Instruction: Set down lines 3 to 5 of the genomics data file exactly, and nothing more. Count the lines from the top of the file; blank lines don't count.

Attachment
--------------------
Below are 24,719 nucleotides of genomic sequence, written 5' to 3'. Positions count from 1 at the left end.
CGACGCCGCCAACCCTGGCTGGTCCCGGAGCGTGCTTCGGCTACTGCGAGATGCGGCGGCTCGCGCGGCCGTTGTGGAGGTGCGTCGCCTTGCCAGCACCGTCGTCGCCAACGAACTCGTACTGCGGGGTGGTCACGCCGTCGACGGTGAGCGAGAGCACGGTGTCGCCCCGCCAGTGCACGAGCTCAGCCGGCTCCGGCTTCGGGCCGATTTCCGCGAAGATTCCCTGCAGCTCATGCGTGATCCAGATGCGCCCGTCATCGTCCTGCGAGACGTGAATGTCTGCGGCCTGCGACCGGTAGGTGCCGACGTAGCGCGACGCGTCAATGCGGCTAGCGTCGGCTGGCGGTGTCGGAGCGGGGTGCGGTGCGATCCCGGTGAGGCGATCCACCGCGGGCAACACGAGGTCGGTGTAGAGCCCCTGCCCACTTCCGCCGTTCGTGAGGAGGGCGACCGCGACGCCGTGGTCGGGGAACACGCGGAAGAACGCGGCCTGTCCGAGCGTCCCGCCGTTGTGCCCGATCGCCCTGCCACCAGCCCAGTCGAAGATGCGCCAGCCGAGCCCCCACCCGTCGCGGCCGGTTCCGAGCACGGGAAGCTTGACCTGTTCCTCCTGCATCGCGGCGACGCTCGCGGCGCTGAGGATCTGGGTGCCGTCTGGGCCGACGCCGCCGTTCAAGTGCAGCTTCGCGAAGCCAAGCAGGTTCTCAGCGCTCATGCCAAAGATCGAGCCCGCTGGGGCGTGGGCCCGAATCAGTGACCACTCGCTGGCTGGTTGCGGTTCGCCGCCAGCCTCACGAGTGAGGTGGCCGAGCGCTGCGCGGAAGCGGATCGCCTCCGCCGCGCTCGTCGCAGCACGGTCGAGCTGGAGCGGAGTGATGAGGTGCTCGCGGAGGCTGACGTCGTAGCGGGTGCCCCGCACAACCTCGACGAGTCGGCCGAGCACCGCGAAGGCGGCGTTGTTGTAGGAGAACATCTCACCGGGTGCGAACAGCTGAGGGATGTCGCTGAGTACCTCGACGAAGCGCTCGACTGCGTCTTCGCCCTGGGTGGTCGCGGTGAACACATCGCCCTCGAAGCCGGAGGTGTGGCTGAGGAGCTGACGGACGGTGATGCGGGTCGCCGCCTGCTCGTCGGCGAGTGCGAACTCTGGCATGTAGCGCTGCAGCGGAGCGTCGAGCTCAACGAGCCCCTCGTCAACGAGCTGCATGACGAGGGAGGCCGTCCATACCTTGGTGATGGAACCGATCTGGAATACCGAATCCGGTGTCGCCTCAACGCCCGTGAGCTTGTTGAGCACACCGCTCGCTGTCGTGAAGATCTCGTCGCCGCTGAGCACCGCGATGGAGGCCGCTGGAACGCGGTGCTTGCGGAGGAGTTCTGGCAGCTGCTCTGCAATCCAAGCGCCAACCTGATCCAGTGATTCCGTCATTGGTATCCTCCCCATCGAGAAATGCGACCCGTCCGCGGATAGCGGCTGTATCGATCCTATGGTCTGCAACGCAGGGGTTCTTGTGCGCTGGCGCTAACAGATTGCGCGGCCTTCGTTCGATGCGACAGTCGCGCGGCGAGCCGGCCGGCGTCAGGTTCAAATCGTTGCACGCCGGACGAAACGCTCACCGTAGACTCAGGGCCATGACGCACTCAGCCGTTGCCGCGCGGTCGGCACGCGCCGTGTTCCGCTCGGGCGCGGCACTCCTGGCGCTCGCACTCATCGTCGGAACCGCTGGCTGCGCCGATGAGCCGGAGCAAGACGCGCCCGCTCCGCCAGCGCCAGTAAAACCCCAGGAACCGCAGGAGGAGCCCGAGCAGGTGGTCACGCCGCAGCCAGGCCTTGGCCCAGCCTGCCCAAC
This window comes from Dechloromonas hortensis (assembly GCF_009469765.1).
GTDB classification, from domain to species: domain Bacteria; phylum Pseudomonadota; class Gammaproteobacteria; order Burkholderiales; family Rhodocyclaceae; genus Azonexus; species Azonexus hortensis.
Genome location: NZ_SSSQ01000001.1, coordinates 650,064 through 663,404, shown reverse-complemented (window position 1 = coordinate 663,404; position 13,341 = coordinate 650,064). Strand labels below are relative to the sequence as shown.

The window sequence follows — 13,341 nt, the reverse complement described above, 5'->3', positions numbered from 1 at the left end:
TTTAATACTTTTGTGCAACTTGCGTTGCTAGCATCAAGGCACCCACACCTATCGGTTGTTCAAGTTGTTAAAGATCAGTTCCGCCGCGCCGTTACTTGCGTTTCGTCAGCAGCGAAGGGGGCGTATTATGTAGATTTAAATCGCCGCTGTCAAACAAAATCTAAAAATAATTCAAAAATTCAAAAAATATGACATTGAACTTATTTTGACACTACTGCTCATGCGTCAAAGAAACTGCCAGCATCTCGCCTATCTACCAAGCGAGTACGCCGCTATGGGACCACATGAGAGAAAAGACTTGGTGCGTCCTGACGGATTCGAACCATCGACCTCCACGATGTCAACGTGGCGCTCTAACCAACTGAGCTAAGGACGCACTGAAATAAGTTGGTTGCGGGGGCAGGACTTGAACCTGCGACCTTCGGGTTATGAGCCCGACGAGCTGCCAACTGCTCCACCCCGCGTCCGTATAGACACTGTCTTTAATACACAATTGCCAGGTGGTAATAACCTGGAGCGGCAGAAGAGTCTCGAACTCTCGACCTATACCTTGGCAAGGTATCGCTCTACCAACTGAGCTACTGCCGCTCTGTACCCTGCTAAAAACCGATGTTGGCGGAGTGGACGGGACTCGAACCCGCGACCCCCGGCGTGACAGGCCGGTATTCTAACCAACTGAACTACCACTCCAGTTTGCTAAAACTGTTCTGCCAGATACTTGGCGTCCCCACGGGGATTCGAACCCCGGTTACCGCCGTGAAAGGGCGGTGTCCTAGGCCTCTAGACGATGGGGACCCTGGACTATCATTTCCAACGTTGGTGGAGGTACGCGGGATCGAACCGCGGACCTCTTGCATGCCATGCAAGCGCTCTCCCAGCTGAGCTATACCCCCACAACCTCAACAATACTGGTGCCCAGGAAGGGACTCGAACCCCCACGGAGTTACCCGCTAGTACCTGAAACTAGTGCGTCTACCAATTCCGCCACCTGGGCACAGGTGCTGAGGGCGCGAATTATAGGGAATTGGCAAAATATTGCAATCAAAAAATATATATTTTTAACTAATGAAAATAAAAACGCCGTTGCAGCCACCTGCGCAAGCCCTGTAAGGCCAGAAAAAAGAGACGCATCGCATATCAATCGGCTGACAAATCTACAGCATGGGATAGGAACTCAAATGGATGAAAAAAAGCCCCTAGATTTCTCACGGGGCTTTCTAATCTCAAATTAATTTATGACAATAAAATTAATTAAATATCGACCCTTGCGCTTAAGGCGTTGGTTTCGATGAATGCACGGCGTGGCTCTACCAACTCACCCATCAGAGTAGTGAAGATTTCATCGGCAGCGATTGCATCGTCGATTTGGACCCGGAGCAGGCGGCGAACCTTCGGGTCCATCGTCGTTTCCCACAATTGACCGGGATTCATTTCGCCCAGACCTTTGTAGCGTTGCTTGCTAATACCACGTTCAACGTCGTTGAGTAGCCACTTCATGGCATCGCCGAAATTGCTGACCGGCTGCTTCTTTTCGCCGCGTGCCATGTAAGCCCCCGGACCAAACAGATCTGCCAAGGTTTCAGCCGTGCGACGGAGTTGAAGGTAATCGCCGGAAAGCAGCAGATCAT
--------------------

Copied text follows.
This window comes from Dechloromonas hortensis (assembly GCF_009469765.1).
GTDB classification, from domain to species: domain Bacteria; phylum Pseudomonadota; class Gammaproteobacteria; order Burkholderiales; family Rhodocyclaceae; genus Azonexus; species Azonexus hortensis.
Genome location: NZ_SSSQ01000001.1, coordinates 650,064 through 663,404, shown reverse-complemented (window position 1 = coordinate 663,404; position 13,341 = coordinate 650,064). Strand labels below are relative to the sequence as shown.